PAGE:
I wanted to title this "More Big News!" but I think the current title is far more accurate. The reference for both titles is the fact that I recently learned about an advancement in bacterial technology. A team of international scientists accidentally mutated Ideonella Sakeinsis to be even more effective, so that it breaks down plastic in only a few days! I thought to myself "Holy cow! Maybe they'll let me use that!" and while I am currently pursuing this, I'm only doing it halfheartedly. This is because I realized (and previously said) that I need to narrow my focus and so plan to keep that up. Even though I can't help but be excited about this discovery, just like I can't help but be excited about another potential job working as a Computational Linguist (I'm a linguist) for a startup company. Although it's a bunch of Tech Bros. I have no doubt that with a bit of gumption I can fit right in! This new job is not overseas, despite my previous excitement. But it is awesome. So I guess I just keep going back to the same emotional loops with the same stimuli, but ah well. At least I'm learning my patterns.
But this is not just an update. I have to apologize to you all, since I said that the demo would be in May and that does not appear to be possible anymore. Maybe I can whip out a demo, or at least the first round of one, by the end of the month but probably not. I'm further, much further, than I was in September but not as far as I would like. But this seems to be the natural pace of new things; go-stop-go and over time (so much time) things begin to grow and develop.
As this development continues I'm faced with a difficult critic; math. I've developed PETER and her rates of effectiveness against the mostly enclosed Monterey Bay. But when calculating for the Great Pacific Garbage Patch, it seems that for the same number of PETERs to be manufactured with a relatively similar level of effectiveness, she would need to be 50 ft across. In order to make her more effective, she could even be 80 ft across. But to develop either of these larger sizes requires much more material, which would greatly increase the price of each robot. Because of this, she would no longer be affordable. I have a tentative solution to this, one that would keep the burden of cost off the consumer (in order for PETER to be an effective method of individual empowerment, she must be inexpensive). But this solution is partially dependent on outside intervention, so I will need to alter my focus for phase one funding. I'll keep you posted if that becomes the case! But PETER will still be available for the individual, even if that's not the primary funding method. Another potential solution to this issue of cost is to change the material that PETER is made out of. I'm currently considering two bio-plastics, but I have a few issues with both of them. Because they're plastics I would have to chemically alter them to break down quickly and completely. That chemical alteration may be too expensive, or even create a toxic byproduct. I would like to say that this problem is too far into the future to matter to my narrowed focus right now, but it's really not. The materials that the machine is built from are the foundation of my solution and so require my immediate attention.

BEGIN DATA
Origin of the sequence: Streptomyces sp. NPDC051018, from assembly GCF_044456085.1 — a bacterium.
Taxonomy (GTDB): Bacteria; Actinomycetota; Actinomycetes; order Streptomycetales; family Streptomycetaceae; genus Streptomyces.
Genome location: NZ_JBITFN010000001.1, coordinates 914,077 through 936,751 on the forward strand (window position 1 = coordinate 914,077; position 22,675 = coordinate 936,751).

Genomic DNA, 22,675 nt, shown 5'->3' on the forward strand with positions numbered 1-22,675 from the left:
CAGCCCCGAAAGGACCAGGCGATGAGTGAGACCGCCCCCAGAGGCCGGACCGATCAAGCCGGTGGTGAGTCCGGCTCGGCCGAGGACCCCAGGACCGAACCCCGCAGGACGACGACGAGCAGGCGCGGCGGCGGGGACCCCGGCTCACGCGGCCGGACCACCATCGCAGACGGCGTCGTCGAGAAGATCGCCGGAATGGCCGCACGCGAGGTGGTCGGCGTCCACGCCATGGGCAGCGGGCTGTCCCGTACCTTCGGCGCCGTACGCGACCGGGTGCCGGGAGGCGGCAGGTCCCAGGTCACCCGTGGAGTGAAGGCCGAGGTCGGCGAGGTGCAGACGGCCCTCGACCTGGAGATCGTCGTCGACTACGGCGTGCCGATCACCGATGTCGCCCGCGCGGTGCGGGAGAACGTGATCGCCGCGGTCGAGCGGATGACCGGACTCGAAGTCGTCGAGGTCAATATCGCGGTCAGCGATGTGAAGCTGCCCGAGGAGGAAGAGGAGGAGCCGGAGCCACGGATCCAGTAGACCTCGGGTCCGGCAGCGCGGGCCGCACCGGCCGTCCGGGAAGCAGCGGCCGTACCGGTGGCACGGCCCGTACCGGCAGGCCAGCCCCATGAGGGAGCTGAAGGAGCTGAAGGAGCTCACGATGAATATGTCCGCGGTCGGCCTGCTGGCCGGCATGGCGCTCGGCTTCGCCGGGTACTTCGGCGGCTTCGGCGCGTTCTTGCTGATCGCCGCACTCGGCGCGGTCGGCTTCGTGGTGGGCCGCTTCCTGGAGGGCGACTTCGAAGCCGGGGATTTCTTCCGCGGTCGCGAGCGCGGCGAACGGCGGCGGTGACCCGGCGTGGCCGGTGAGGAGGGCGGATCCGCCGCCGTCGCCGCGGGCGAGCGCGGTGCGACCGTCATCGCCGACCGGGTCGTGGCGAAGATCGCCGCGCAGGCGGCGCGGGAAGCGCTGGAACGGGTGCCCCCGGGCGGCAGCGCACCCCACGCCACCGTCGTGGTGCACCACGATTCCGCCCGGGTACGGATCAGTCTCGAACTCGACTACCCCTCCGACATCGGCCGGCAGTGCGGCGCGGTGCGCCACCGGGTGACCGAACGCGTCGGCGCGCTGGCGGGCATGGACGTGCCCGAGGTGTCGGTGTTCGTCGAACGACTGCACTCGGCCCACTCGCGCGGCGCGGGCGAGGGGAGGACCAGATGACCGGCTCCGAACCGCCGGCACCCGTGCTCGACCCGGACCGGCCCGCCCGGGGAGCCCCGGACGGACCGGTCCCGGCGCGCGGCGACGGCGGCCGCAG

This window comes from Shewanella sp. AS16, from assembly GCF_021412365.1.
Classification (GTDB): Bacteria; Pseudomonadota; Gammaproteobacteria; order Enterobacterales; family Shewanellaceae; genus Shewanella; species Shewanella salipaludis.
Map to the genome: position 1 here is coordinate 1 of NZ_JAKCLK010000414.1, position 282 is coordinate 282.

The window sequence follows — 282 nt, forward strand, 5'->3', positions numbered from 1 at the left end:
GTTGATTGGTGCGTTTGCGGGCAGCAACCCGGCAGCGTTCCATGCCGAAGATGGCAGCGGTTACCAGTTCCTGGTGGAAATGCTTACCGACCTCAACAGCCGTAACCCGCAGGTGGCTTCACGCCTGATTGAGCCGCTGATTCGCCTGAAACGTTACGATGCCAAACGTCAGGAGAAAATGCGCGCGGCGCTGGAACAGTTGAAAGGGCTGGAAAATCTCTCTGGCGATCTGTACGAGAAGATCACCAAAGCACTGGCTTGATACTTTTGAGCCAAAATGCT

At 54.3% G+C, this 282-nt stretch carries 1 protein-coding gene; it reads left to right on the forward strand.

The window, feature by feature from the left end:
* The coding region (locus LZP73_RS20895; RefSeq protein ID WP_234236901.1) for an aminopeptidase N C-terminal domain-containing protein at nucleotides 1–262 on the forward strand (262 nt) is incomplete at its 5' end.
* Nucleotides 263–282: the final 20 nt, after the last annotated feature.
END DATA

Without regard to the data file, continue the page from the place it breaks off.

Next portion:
Another foundation of my solution is collaboration, which I have been lacking in recently. From cancelling team calls to dodging my patent lawyer's technical writer because I missed one call from her and now I'm too embarrassed to pick up the phone. This is a rough patch brought on by my own feelings and have nothing to do with outside forces... Shameful. But I'm going to work on that embarrassment too, because at its heart it's selfishness. And that needs to be fixed. And I will fix it. Soon.